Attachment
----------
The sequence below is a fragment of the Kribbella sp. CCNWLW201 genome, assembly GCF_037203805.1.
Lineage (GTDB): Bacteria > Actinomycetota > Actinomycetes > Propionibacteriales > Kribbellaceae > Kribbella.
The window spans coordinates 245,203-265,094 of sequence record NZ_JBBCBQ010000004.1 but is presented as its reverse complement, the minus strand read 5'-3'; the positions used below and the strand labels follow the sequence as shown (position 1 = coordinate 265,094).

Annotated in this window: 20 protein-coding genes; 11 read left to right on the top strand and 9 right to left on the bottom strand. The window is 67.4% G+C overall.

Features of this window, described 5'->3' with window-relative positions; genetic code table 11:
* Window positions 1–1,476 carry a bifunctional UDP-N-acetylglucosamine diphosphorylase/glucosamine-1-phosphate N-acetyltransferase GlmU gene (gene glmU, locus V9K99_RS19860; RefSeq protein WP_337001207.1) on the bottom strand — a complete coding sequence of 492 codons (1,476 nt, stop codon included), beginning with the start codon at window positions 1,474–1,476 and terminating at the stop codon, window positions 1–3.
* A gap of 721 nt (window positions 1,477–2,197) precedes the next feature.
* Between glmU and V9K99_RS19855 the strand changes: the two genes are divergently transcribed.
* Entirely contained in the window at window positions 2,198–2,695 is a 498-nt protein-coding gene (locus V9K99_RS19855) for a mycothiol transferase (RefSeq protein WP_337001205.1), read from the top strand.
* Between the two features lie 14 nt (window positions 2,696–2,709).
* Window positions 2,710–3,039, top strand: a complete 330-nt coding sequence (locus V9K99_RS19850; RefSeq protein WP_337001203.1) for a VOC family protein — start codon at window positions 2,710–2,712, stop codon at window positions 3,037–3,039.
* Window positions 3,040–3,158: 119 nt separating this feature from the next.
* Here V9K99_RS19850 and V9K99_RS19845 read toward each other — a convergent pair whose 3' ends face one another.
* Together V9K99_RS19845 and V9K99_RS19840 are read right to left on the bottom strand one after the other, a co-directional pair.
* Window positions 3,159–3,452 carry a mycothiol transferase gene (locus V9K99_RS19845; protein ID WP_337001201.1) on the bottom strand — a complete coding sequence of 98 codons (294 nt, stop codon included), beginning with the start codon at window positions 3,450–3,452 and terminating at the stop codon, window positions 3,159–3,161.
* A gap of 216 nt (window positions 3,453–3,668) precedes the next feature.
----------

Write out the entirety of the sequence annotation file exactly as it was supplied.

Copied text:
The sequence below is a fragment of the Kribbella sp. CCNWLW201 genome, assembly GCF_037203805.1.
Lineage (GTDB): Bacteria > Actinomycetota > Actinomycetes > Propionibacteriales > Kribbellaceae > Kribbella.
The window spans coordinates 245,203-265,094 of sequence record NZ_JBBCBQ010000004.1 but is presented as its reverse complement, the minus strand read 5'-3'; the positions used below and the strand labels follow the sequence as shown (position 1 = coordinate 265,094).

Annotated in this window: 20 protein-coding genes; 11 read left to right on the top strand and 9 right to left on the bottom strand. The window is 67.4% G+C overall.

Features of this window, described 5'->3' with window-relative positions; genetic code table 11:
* Window positions 1–1,476 carry a bifunctional UDP-N-acetylglucosamine diphosphorylase/glucosamine-1-phosphate N-acetyltransferase GlmU gene (gene glmU, locus V9K99_RS19860; RefSeq protein WP_337001207.1) on the bottom strand — a complete coding sequence of 492 codons (1,476 nt, stop codon included), beginning with the start codon at window positions 1,474–1,476 and terminating at the stop codon, window positions 1–3.
* A gap of 721 nt (window positions 1,477–2,197) precedes the next feature.
* Between glmU and V9K99_RS19855 the strand changes: the two genes are divergently transcribed.
* Entirely contained in the window at window positions 2,198–2,695 is a 498-nt protein-coding gene (locus V9K99_RS19855) for a mycothiol transferase (RefSeq protein WP_337001205.1), read from the top strand.
* Between the two features lie 14 nt (window positions 2,696–2,709).
* Window positions 2,710–3,039, top strand: a complete 330-nt coding sequence (locus V9K99_RS19850; RefSeq protein WP_337001203.1) for a VOC family protein — start codon at window positions 2,710–2,712, stop codon at window positions 3,037–3,039.
* Window positions 3,040–3,158: 119 nt separating this feature from the next.
* Here V9K99_RS19850 and V9K99_RS19845 read toward each other — a convergent pair whose 3' ends face one another.
* Together V9K99_RS19845 and V9K99_RS19840 are read right to left on the bottom strand one after the other, a co-directional pair.
* Window positions 3,159–3,452 carry a mycothiol transferase gene (locus V9K99_RS19845; protein ID WP_337001201.1) on the bottom strand — a complete coding sequence of 98 codons (294 nt, stop codon included), beginning with the start codon at window positions 3,450–3,452 and terminating at the stop codon, window positions 3,159–3,161.
* A gap of 216 nt (window positions 3,453–3,668) precedes the next feature.